Weekend!Arts: Greek gods give old lessons, but with an iPod
by: ©2006 OWEN CAREY, Myrrha (Kae-Ling Chung) succumbs to her desire for her father (Gilberto Martin del Campo) in a tale about the consequences of ignoring the gods.

A society, being made up of only humans, can be forgiven certain transgressions. Ignoring the lessons of history is not one of them.

The best thing about Mary Zimmerman's Tony-winning adaptation of Ovid's 2,000-year-old story cycle 'Metamorphoses' is not that she nudges the writer's work so cleverly into the modern age. It's that she makes plain the power of the tales.

Even without the 4 feet of water planned for an onstage pool - it sprang a leak 36 hours before opening night - Zimmerman's updates provide some of the high points of the production, which opened at Artists Repertory Theatre last weekend.

Andres Alcala's King Midas adopts the stylish linen suit and oily countenance of a 21st-century deal maker. Gods puff on cigarettes through their masks. And the play doesn't really get into high gear until Wade McCollum, wearing gold lamé swim trunks and an iPod, begins a valley dude lament to his therapist about his absent father, Apollo.

The modernizing touches serve to inject just the right degree of levity into the airspace around the venerable fables. Zimmerman's vision, Randall Stuart's sure direction and Artists Repertory's excellent cast provide enough of the language and imagery of Ovid's time to give the stories a well-tested authority:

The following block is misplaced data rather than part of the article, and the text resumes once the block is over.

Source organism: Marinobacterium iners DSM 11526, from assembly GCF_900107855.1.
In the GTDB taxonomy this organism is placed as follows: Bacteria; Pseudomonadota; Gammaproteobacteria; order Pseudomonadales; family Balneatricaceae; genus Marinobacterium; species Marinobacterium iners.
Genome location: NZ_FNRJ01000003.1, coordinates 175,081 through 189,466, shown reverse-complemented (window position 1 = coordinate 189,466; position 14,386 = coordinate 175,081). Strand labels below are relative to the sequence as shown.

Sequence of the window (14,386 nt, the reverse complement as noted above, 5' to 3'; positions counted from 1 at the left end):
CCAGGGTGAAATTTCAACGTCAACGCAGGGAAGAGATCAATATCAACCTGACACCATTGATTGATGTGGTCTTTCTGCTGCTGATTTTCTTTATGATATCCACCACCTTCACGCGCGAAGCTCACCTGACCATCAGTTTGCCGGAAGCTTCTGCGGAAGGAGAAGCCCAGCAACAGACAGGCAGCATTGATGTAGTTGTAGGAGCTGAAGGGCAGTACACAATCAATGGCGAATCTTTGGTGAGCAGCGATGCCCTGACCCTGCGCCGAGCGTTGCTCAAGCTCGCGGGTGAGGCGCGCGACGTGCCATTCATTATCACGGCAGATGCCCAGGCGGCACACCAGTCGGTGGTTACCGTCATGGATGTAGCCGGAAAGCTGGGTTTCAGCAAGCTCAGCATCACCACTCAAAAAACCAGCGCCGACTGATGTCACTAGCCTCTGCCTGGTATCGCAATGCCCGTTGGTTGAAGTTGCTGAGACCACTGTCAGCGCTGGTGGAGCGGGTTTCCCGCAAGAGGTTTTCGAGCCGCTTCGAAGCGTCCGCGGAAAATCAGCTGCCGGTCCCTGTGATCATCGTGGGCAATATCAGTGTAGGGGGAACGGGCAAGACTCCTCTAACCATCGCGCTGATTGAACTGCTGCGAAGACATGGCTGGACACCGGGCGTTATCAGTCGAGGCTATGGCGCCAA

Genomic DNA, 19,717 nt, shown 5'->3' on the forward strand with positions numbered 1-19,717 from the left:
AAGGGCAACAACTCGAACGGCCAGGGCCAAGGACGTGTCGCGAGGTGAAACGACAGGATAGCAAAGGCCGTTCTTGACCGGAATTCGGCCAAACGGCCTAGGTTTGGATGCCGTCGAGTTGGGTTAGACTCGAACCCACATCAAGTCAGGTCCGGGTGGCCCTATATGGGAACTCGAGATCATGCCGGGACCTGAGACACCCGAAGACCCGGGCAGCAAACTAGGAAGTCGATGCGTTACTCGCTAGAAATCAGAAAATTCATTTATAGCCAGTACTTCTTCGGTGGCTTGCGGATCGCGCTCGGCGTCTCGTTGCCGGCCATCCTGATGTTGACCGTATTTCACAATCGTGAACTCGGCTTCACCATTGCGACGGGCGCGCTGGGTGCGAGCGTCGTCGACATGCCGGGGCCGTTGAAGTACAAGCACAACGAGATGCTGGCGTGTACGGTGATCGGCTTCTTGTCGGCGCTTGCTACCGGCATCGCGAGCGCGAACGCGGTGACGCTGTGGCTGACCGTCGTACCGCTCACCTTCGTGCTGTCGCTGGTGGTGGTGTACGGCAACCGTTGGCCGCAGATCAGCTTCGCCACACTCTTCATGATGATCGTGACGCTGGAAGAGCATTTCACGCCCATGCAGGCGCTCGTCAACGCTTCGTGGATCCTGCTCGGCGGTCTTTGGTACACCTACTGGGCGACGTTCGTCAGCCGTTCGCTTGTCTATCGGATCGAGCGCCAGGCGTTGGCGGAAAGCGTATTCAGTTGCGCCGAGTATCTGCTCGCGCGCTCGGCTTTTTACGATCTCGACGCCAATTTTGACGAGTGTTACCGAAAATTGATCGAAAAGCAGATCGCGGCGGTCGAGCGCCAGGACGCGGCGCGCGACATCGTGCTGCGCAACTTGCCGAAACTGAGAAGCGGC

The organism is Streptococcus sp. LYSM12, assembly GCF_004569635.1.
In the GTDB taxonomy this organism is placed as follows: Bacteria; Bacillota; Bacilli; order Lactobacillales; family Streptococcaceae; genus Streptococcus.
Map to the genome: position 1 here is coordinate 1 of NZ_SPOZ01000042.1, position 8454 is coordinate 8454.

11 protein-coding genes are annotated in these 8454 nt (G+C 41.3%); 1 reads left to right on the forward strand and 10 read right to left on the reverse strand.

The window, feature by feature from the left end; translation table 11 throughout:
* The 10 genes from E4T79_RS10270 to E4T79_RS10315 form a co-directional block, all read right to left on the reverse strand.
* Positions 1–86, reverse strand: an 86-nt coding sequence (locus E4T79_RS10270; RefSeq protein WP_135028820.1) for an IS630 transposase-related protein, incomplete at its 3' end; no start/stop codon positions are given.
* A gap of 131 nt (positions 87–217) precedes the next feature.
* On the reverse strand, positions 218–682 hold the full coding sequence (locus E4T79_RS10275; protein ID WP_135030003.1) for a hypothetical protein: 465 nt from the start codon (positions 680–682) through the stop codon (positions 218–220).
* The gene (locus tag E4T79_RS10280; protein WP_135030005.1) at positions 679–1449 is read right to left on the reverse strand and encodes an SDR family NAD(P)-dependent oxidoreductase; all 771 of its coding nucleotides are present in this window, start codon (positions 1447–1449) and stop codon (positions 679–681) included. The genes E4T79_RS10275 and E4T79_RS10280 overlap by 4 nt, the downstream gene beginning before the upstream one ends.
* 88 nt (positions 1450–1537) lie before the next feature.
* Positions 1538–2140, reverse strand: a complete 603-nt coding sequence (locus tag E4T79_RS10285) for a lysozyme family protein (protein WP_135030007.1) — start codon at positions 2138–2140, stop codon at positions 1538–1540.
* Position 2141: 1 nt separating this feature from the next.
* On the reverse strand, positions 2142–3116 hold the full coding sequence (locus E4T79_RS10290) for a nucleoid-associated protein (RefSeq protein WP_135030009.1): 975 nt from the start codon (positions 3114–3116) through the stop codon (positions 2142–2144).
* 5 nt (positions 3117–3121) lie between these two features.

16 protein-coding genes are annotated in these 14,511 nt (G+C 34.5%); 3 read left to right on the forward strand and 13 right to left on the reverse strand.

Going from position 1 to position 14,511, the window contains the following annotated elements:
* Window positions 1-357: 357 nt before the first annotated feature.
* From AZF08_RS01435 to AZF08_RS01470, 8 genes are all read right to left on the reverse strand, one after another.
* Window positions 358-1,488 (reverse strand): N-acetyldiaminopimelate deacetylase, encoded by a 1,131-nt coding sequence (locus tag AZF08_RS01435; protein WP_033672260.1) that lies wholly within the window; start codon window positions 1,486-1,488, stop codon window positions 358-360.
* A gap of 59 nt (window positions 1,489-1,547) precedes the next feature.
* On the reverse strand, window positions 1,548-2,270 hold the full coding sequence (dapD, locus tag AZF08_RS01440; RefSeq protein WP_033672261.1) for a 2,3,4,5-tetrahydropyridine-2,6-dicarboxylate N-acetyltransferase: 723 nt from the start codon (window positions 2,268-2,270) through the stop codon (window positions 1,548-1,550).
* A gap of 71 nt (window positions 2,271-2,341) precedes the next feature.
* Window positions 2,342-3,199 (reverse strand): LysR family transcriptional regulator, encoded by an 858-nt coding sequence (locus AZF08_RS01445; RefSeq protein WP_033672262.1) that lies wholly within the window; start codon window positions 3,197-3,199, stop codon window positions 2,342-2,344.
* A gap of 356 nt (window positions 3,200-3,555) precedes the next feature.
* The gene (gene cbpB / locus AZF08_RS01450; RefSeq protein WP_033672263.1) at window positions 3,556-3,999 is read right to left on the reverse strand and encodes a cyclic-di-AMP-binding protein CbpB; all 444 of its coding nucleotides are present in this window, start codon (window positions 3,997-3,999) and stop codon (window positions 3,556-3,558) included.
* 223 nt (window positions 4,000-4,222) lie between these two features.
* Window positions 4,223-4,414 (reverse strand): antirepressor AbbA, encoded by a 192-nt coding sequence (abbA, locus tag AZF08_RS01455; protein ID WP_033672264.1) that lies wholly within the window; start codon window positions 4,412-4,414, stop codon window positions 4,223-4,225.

A man forsakes his family in his lust for wealth. Another disregards the sanctity of nature. A family receives grace through selflessness and modesty. These are outdated lessons?

At the close of the play, Midas reappears, intent on redemption. The sense that the heartsick king might just reclaim the daughter he turned to gold and be whole again is too much for some in the audience, who are audibly near tears.

Artists Repertory's fine production - at once delightful and sobering - reminds us that most of the guidance we'll ever need has been with us for the longest time. Not that the old gods were any better than the ones we have now, just that the stories they inspired feel a lot more authentic than newer narratives that tell us how to believe, whom to love and what to fear.

- Eric Bartels

8 p.m. FRIDAY and SATURDAY, 2 p.m. and 7 p.m. SUNDAY, 7 p.m. Tuesday-Thursday, through Oct. 15, Artist Repertory Theatre main stage, 1516 S.W. Alder St., 503-241-1278, $20-$40

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